Every weekday, PR Daily associate editor Alan Pearcy highlights the day’s most compelling stories and amusing marginalia on the Web in this, #TheDailySpin.
When the Starbucks barista asks me if I want my receipt with my morning Blonde Roast, I feel as if I’m not only saving myself and the dozens in line behind me precious time, but also saving paper by graciously declining. However, for anyone in Washington, D.C., don’t be so quick to pay that check. At the capital’s historic oyster bar, the Old Ebbitt
Bill Grill, diners and tourists are now being offered the latest Associated Press news and headlines with their meal checks. (via DCist)
Speaking of Starbucks, a woman in the Seattle-based coffee chain’s hometown of Seattle has pledged to live on nothing but its food and beverage for one year. According to Eater Seattle, the challenge is yet another of the woman’s similar yearlong promises for her blog, 1 Year of My Life. In 2012, she attempted to heed all of the advice in Parenting magazine, while in 2011, she shopped only at Goodwill.
Good thing she opted against shopping solely at Abercrombie & Fitch or the Gap, as both retailers have found their way onto Forbes listing of 10 stores consumers might not be shopping at in 2013 due to widespread cuts and closings.
Condé Nast is also making cuts—that is, cuts into its writers’ share of the compensation made off of various film projects. The New York Times reports that the publisher has issued new contracts that relinquish its writers and their agents’ exclusive rights to negotiate movie and television deals and developments based on stories from its magazines.
It appears a different kind of development seems to be forming between Budweiser and Pepsi. The two beverage distributors are seemingly working together on joint promotions and in-store marketing ahead of Super Bowl XLVII in an alliance looking to take down rival Coca-Cola. Other game day advertisers risk compromising the surprise of their costly spots, or so Advertising Age suggests. According to Brian Steinberg, more brands are looking to social media to garner more bang for their 4 million bucks—teasing their spots through the likes of YouTube—yet these efforts jeopardize lowering their audiences’ excitement come Super Bowl Sunday.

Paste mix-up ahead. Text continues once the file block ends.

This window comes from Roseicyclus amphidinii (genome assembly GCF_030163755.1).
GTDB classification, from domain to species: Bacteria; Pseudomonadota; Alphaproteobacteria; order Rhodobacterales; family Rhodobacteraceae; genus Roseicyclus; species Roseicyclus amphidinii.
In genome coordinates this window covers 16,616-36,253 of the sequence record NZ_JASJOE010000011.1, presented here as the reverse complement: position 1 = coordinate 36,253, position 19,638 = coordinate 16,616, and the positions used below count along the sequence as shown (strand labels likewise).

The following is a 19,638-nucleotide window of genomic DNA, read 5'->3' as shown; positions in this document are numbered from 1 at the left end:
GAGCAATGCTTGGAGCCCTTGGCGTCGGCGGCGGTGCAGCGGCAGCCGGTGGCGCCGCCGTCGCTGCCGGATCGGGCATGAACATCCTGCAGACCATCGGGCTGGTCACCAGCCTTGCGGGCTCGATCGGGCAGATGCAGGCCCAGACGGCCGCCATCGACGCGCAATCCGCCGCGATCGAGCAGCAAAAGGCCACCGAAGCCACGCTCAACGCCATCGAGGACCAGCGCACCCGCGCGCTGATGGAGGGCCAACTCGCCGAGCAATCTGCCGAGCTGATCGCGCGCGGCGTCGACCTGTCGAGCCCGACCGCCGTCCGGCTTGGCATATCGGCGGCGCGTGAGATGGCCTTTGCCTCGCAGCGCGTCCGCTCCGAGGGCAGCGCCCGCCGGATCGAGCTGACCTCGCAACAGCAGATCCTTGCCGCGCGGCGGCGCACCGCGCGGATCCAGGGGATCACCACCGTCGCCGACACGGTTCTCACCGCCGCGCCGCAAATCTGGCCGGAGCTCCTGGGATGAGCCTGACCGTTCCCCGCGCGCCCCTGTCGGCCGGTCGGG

Maybe they should learn a thing or two from Steven Spielberg. The director surprised viewers of Sunday’s Golden Globes telecast with a cameo by former President Bill Clinton, who introduced Spielberg’s film “Lincoln” as one of the best motion picture nominees. But how’d he do it? E! Online explains.
Explanation is difficult as investigators probe the unexpected suicide of 26-year-old Reddit co-founder Aaron Swartz. In a story on Gawker, friends and family share their touching remembrances of Swartz.
Sadly, secondhand smoke has also taken all too many unexpected lives. Trend Hunter highlights a new campaign by Share Air urging restaurant owners in Texas to go smoke-free. The ads depict various food items made entirely of cigarettes, accompanied by captions such as: “Secondhand smoke is ruining the experience for some of your guests. That’s costing you money.”
Kicking the habit is one thing; kicking up your PR skills is another entirely. Social Media Today‘s Carrie Morgan addresses the latter, explaining how industry professionals can use social media to help create a rocking media list.
Creating a winning meme might take a bit more work. Mashable shares an inforgraphic from Pelican PR that illustrates precisely how to cook up these viral wonderments. One word: cats.
Memes make me anything but bored at work, but a little office monotony might not be all bad. LiveScience reported on new research that suggests boredom on the job could be just the creative boon your company needs to spawn new workplace solutions.
Is there something you think we should include in our next edition of #TheDailySpin? Tweet me @iquotesometimes with your suggestions. Thanks in advance.